Stop Treating Your Cat Like A Dog
Do you consider yourself a dog person? Do cats confuse and confound you? Or are you a cat person who just can't figure dogs out?
It seems so easy just to pick a side, but how much of your preference for one of the other stems from misunderstanding?
Body Language And Tail Wagging
Since dogs and cats can't speak to us with words (no matter how much we wish they could), it is important to pay attention to body language. Misreading body language can lead to serious misunderstandings resulting in some potentially awkward and even dangerous encounters. Both cats and dogs move their tails, but sometimes this tail wagging movement doesn't mean what we might think.
"The biggest misconception about dogs is that a wagging tail means the dog is happy. This is a dangerous misconception, because a wagging tail can simply mean that the dog is aroused and sometimes not in a positive way," said Miller. "If the dog is wagging his tail slowly back and forth, and especially if his hind end is also wiggly, THAT is a happy dog. If the tail is upright and stiffly moving, that is an aroused dog."
According to "The Myth of the Wagging Tail" by Camille Personne, CCDT, "dogs use different wagging speeds and different tail positions depending on the situation, and what they are trying to convey." When a dog is wagging his tail "in such a way that it looks the tail is vibrating, it means the dog is ready for action, usually to run or fight."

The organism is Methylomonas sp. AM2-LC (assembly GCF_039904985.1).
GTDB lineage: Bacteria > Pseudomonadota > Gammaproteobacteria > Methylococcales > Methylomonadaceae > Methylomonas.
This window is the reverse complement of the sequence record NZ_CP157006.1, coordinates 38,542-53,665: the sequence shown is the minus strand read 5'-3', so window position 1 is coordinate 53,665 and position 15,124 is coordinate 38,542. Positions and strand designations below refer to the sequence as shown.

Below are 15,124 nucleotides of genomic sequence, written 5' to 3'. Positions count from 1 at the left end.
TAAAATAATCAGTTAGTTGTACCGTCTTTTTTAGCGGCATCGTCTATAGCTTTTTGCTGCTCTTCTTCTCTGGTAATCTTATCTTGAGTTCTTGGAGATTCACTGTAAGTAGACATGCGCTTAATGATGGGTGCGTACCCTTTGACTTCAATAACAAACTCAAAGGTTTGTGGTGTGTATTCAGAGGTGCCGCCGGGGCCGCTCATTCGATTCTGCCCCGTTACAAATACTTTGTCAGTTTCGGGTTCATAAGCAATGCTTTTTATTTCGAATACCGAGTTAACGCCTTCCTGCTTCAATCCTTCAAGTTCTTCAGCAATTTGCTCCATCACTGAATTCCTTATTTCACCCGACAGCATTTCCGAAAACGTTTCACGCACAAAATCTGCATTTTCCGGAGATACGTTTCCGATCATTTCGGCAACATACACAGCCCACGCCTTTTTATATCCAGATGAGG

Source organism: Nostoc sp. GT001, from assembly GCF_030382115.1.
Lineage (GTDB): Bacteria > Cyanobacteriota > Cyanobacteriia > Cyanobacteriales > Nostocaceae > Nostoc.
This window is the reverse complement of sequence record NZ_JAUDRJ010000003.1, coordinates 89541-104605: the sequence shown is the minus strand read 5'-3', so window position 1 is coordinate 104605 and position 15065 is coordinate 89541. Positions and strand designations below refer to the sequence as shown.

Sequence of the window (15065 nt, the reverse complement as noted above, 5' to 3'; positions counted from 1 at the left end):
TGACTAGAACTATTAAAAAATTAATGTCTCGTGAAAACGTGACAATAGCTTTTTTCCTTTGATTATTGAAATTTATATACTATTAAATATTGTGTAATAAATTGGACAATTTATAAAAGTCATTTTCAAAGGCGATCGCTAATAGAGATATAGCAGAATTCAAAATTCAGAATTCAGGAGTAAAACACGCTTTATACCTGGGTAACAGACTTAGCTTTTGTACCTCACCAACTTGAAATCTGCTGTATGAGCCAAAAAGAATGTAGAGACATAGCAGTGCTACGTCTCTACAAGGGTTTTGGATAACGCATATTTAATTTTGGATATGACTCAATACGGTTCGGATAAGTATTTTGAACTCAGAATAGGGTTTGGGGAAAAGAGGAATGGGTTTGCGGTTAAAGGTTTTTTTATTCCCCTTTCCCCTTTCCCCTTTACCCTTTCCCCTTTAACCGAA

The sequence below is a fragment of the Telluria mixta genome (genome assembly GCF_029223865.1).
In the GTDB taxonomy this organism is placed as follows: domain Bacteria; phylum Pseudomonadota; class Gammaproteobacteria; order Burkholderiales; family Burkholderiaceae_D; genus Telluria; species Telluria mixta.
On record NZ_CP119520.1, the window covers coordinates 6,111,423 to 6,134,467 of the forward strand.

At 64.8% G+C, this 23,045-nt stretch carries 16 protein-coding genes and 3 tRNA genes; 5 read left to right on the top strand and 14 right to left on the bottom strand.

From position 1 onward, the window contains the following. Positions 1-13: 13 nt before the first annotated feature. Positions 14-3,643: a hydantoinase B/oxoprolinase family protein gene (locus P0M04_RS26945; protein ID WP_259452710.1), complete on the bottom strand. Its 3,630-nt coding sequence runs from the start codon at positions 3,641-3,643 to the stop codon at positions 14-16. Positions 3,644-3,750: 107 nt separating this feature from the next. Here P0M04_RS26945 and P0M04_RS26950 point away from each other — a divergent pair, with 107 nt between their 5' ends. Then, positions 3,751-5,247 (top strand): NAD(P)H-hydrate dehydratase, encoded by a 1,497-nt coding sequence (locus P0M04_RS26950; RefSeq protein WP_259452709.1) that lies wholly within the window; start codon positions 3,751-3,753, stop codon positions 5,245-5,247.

If the tail is tucked or low, the dog may be scared or feeling the need to show submission. A tense tail, or a tail that is sticking up high is a sign that the dog is alert, tense, or challenging. When the dog's tail is neutral, it shows that the dog is relaxed and receptive to communication.
How Cats Communicate Differently From Dogs
It turns out that cats also use their tails to communicate, but unlike dogs, a cat's tail wagging never means happy.
"A vertical, erect and slightly curled tail indicates friendliness and the cat is most likely looking to interact," said Miller. "My cat greeted me each night when I came home from work with her tail in this position and a trill." Think of this position like a slight question mark, requesting attention and interaction.
"If the tail has hairs on end (piloerection), they are experiencing increased anxiety that may be due to a state of either defensive or passive aggression. If the tail is wrapped around the cat's body, it is fearful and asking for increased distance from you." This is a sign that the cat wants you to get away!
"If the tail is arched over the back it is generally a defensive display to another cat. If their opponent doesn't back down, the cat may lower its tail. Without piloerection it can also indicate interest or arousal. Mild flicking of the tail indicates irritation. Thumping indicates conflict, frustration or irritation. And lashing means the cat is very agitated. The greater the lashing, the greater the agitation. The cat is giving you a very clear warning to back off," Miller continued.
So, like dogs, a cat's tail will tell you if they want you to interact, to leave them alone, or to get the hell out of the way. But it isn't that simple. "Cat body language is an exquisitely complex subject. They communicate with their ears, eyes, tail, body, whiskers, fur and vocalizations!" said Miller.
Fetch And Bringing Presents